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Date:	Sat, 13 Mar 2010 19:12:19 -0500
From:	s ponnusa <foosaa@...il.com>
To:	Robert Hancock <hancockrwd@...il.com>
Cc:	Greg Freemyer <greg.freemyer@...il.com>,
	Mark Lord <kernel@...savvy.com>,
	Andrew Morton <akpm@...ux-foundation.org>,
	linux-kernel@...r.kernel.org, linux-ide@...r.kernel.org,
	Jens Axboe <jens.axboe@...cle.com>, linux-mm@...ck.org
Subject: Re: Linux kernel - Libata bad block error handling to user mode 
	program

Is it the case even during the blocking operation where the write op
waits for the call return?
Even, fsync does not catch the errors. (or alteast in the 2.6.27). I
agree with you on the process flow. Will post more testing results and
details within a couple of days.
-
SP

On Sat, Mar 13, 2010 at 6:44 PM, Robert Hancock <hancockrwd@...il.com> wrote:
> On 03/13/2010 04:44 PM, s ponnusa wrote:
>>
>> Had some issues with the libata in 2.6.27 kernel's libata code, but
>> believe the issues were fixed in the subsequent versions. Atleast one
>> prominent issue was with a Western Digital HDD of 40 GB size. The
>> manufacturer specific LBA was 78125000 and was reported as correctly
>> in Win32 and DOS applications. But the 2.6.27 kernel was reporting
>> ~40000 sectors more. But the problem dissappeared with the 2.6.3x
>> kernel and I did not bother to check the patches due to lack of time.
>> But still, the write's failure is not being seen by the application. I
>> can understand the fact of not checking the media errors during the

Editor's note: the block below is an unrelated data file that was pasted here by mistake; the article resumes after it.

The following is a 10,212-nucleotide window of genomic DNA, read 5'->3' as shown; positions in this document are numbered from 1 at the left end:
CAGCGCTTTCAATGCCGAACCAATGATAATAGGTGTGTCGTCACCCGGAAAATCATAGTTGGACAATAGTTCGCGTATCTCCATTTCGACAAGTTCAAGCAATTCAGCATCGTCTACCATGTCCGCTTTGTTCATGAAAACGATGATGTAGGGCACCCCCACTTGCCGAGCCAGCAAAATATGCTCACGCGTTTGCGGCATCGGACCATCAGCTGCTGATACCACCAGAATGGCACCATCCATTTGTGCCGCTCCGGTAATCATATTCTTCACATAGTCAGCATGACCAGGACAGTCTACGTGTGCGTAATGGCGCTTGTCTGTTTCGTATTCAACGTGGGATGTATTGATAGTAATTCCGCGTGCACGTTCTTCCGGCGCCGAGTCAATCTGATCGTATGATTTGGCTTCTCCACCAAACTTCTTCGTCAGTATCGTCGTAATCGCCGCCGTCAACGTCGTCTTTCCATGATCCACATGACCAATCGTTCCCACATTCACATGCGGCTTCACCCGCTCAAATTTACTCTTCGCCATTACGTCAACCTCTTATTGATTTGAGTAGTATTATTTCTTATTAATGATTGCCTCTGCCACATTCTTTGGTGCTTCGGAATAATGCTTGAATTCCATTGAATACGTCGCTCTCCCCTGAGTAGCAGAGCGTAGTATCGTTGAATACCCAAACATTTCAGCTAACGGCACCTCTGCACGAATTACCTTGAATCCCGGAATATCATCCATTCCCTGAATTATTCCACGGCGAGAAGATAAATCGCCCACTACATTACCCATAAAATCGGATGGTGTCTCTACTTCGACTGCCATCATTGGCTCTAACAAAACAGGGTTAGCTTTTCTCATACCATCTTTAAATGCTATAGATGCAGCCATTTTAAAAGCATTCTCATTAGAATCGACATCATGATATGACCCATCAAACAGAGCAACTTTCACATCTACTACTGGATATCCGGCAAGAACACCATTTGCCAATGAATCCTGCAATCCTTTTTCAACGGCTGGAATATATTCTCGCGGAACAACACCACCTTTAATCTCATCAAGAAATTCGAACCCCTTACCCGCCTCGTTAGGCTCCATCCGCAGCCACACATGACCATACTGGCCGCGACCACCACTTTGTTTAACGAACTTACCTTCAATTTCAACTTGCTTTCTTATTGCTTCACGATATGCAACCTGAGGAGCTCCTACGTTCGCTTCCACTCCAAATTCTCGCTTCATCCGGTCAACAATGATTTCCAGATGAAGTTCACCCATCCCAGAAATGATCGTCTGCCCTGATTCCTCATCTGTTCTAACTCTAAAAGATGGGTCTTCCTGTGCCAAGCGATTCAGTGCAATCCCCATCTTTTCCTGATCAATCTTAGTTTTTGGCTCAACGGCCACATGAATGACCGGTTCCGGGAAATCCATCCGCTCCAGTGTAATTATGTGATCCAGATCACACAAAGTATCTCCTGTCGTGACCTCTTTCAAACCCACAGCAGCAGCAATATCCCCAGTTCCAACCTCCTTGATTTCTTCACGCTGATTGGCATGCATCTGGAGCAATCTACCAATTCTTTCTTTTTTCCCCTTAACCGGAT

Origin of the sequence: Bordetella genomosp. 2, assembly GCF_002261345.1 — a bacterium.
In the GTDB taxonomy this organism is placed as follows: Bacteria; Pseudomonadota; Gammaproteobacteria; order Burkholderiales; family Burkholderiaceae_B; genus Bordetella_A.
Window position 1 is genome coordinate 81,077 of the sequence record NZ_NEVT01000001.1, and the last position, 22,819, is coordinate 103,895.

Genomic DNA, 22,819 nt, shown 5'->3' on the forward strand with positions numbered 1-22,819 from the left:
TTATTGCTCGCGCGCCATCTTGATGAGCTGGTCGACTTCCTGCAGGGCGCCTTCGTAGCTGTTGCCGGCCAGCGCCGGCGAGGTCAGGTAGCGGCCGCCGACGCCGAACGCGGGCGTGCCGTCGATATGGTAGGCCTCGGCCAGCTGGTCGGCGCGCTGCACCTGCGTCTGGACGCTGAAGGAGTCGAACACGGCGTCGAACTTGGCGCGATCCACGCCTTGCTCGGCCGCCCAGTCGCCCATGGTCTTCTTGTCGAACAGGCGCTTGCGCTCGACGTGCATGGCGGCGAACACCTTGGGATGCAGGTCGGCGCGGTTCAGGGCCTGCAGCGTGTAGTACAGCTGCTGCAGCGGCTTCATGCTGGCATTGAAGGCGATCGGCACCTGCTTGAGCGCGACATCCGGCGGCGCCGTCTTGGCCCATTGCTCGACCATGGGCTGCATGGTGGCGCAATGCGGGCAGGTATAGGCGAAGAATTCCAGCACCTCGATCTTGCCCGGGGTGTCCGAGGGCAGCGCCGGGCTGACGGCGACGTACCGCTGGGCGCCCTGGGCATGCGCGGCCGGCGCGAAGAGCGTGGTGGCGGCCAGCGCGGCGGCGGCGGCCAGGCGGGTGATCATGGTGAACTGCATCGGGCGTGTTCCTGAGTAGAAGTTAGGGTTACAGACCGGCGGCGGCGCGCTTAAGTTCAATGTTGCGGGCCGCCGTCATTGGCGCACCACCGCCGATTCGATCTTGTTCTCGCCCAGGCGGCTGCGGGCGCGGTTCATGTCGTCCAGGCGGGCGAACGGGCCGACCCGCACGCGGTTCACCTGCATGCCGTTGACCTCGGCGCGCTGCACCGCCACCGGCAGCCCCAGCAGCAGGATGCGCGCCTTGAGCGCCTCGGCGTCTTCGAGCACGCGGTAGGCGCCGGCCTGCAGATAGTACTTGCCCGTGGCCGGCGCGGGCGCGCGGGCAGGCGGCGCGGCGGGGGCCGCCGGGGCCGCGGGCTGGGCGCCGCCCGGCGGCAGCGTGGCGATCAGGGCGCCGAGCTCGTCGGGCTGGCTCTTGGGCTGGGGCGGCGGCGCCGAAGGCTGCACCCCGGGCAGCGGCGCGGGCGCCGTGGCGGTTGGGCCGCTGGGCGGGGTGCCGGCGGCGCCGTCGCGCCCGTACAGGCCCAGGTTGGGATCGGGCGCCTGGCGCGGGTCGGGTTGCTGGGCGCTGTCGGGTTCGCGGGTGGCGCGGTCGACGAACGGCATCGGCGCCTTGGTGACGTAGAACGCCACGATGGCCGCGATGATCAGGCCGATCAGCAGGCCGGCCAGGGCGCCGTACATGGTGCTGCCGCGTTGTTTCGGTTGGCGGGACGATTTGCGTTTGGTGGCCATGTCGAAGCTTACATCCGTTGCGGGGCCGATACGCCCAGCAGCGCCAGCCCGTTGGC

>> write operation, and had posted a request for a quick suggestions of
>> the locations which needs to be changed / checked for the return
>> value. ( Should it be handled at the vfs or at the libata code?). Will
>> surely update the testing results with the new kernel (Well, not
>> exactly as I am not using the latest version though! Currently trying
>> with 2.6.31). Thank you all for suggestions.
>
> It's quite likely for write errors not to be noticed by the application.
> Even if the drive does report a write error, the application that wrote the
> data could have completed the write and even closed the file or exited
> before the data actually gets written to disk. Only if fsync (or related
> functions) are called on the file is it guaranteed that the data has been
> written out to the drive (and any generated errors should be seen at that
> time).
>
>> -
>> SP
>>
>> On Thu, Mar 11, 2010 at 1:29 PM, Greg Freemyer<greg.freemyer@...il.com>
>>  wrote:
>>>>
>>>> But really.. isn't "hdparm --security-erase NULL /dev/sdX" good enough
>>>> ???
>>>>
>>>
>>> This thread seems to have died off.  If there is a real problem, I
>>> hope it picks back up.
>>>
>>> Mark, as to your question the few times I've tried that the bios on
>>> the test machine blocked the command.  So it may have some specific
>>> utility, but it's a not a generic solution in my mind.
>>>
>>> Greg
>>>
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>
>
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